Not really. We did. I did a couple, we did a ‘The Sound of Silence’ remix, but it never got released. We did a remix of Queen. Actually, maybe I’ll play a remix of ‘Bohemian Rhapsody’ for my set. What I’m working on now is a new live show. I’m focused on [bringing] the visual experience together with the music, and I’m going to have a mask. The show is going to be called ‘Illuminate’. It’s connected to an album that I’m hopefully going to launch at the end of August. I think people want to have an experience, to see something on stage that they will remember.
What actually inspires you as an artist or a creative?
Everything. It can be something I experience in my life. It can be a video I see somewhere or a movie track that I’ve heard in another genre. So it’s always different.
How do you balance pushing out the music that you like or enjoy versus reading the crowd and seeing what they enjoy as well?
I think it is important to stick mostly to what you like yourself. Otherwise, where’s the sense in creating it? You know, it’s always your feeling that you put out there. But I think it is important to move with some trends that are happening that you like personally. Because that’s how music evolves. I think no one wants to sound outdated. Sometimes some young guys pop up that have like a really cool new kick or a new thing that creates a trend, and everybody jumps on. But you just put your own sauce on it, and that makes it your own style. So yeah I want to keep evolving, otherwise, it’s going to get boring anyway.
Speaking of evolving and entering new phases of your career, you started your own Hardstyle label. Why did you start your own label?
Mostly because we wanted to have our own control over our music. I was together with Thijs and Adaro, and we were talking about having our own label. Then we talked to Niels from Frequencerz and Bob, B-Front. They had the same idea. I was like, “You know what? We’re from the same generation. We’ve all known each other for years, so why not do it together? We’ll have a better platform, more reach.” That’s how it started.
When you look for people to come on to the label or work with you guys, what are some of the traits that you look for?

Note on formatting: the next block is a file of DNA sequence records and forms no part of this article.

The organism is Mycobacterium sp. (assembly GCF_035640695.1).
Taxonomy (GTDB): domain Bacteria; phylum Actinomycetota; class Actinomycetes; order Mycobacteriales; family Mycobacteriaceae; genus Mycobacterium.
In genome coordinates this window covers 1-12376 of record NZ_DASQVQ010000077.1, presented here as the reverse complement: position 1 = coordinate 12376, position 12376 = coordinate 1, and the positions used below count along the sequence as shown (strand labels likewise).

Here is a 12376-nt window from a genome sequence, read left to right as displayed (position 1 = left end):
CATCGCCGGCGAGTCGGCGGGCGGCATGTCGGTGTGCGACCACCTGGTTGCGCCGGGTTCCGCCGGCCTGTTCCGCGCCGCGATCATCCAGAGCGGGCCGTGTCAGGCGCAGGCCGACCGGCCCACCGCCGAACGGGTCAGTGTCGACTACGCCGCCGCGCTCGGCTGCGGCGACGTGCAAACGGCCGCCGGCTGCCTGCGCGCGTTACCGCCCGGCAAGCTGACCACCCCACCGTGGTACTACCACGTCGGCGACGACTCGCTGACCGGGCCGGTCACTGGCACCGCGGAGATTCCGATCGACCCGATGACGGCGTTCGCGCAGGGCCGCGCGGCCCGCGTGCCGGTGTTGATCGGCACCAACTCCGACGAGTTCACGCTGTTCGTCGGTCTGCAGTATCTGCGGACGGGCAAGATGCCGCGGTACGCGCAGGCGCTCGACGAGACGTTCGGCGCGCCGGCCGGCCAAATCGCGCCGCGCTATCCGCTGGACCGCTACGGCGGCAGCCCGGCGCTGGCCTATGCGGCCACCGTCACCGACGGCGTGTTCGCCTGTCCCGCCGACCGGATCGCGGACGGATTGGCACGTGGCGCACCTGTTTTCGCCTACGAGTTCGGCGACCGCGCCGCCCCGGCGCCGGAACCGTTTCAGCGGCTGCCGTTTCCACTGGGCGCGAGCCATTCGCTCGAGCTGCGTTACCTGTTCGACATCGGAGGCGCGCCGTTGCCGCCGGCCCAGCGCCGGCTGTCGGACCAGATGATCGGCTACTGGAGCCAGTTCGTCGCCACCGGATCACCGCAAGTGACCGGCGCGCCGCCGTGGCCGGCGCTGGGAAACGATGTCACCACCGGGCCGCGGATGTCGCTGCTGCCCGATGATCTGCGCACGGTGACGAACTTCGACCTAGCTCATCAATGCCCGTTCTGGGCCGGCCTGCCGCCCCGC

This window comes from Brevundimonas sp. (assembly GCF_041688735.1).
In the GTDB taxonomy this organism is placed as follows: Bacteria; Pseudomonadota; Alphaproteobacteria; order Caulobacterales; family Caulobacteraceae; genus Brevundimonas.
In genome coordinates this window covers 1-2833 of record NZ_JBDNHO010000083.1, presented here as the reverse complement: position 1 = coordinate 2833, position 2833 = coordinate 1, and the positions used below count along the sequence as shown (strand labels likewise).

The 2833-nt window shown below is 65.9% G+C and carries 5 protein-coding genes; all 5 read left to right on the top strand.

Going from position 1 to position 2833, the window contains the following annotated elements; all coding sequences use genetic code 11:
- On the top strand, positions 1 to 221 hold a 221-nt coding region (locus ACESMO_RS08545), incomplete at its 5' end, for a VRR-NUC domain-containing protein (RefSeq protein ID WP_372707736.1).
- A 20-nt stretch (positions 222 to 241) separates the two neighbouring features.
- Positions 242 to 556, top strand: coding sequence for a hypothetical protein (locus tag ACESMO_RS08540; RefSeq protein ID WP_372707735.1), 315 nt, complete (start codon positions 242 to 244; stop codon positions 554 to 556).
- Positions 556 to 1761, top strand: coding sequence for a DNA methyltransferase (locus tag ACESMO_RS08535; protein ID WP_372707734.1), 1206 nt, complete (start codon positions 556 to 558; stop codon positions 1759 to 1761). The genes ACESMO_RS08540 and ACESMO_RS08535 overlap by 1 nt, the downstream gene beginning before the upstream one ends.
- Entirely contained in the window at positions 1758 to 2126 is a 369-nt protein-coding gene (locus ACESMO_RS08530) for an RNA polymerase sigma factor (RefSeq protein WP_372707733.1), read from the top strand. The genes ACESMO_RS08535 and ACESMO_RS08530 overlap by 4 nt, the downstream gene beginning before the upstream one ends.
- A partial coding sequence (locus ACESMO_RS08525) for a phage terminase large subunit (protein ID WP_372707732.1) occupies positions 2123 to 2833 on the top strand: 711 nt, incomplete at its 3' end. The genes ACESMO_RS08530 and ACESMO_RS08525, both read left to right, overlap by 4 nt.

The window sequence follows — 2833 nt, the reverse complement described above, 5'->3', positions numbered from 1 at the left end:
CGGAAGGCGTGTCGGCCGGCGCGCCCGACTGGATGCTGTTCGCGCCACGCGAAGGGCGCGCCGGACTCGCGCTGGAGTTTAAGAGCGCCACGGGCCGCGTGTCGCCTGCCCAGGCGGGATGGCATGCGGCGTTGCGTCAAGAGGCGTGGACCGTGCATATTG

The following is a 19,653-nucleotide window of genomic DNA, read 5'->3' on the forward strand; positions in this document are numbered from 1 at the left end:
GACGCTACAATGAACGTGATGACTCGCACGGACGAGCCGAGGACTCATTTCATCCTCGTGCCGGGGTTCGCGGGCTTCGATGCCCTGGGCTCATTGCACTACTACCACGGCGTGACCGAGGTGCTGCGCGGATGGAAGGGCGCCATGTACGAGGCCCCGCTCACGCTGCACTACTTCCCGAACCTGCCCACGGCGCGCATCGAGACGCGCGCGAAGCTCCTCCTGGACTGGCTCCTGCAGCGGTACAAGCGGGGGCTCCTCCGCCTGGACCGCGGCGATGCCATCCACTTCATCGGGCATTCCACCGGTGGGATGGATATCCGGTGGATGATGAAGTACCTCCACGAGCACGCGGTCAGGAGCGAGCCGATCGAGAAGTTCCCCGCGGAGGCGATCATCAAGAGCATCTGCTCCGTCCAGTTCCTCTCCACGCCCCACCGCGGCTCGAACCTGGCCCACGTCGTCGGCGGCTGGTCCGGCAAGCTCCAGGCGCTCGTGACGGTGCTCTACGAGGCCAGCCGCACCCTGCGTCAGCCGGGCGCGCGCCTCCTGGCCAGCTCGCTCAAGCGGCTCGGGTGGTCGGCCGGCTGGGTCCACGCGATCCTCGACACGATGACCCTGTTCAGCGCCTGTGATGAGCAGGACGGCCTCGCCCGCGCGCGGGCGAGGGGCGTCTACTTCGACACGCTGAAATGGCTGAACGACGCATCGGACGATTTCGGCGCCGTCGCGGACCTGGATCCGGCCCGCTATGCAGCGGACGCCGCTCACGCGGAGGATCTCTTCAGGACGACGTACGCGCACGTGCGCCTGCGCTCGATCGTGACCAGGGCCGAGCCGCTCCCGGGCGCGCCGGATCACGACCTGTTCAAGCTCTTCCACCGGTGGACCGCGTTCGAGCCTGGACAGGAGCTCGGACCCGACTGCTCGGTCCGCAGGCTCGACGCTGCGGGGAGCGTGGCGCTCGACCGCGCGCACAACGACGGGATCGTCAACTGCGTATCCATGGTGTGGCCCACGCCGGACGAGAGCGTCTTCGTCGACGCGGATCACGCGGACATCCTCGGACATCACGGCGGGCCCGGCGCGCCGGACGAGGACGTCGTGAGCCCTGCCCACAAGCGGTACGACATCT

Well, mostly originality. These days, compared to the past, there are so many presets. Everything is there. We’re searching mostly for someone that has a unique sound, that brings a track that’s like a real hit. A lot of guys these days can produce a decent-sounding track, but not a lot of guys can make an outstanding track, you know? So that’s mostly what we’re looking for, someone that has a signature sound, something new, something fresh, real big hits, stuff like that.
With the label, I’m sure you work with a lot of up-and-coming people as well. If you were to give any advice for people who want to start a career in deejaying, for example, do you have any tips that you can share?
Mostly work hard. If you really want something – and that’s something I actually believe – if you really visualise what you want, you work hard for that, you can make that. But you really have to be dedicated. That’s the most important thing. For the rest, as I said, be original. Try to make your own signature sound. That would definitely help. But the first thing is working hard and visualising where you want to be.
Last question, just a fun one. When the ship docks in Singapore, what are some of your plans to check out in Singapore?
I’m actually going immediately to KL.
Oh! Did you at least manage to check out Singapore before coming onto the ship?
A little bit. We had a couple of hours to walk around and then we went to some bars together with the crew. We went to Arab Street, I think it’s called. It was nice to see. We wanted to go to Gardens by the Bay. The pictures looked beautiful, but it was like a 40-minute walk away, we’re not going to make that. So hopefully, I’ll get a chance later this year.
Stream Ran-D on Spotify here. For more information on IT’S THE SHIP, visit here.
This interview has been edited for brevity. Original interview by Joel Lim. Article written by Ku Jia Yi and Joel Lim.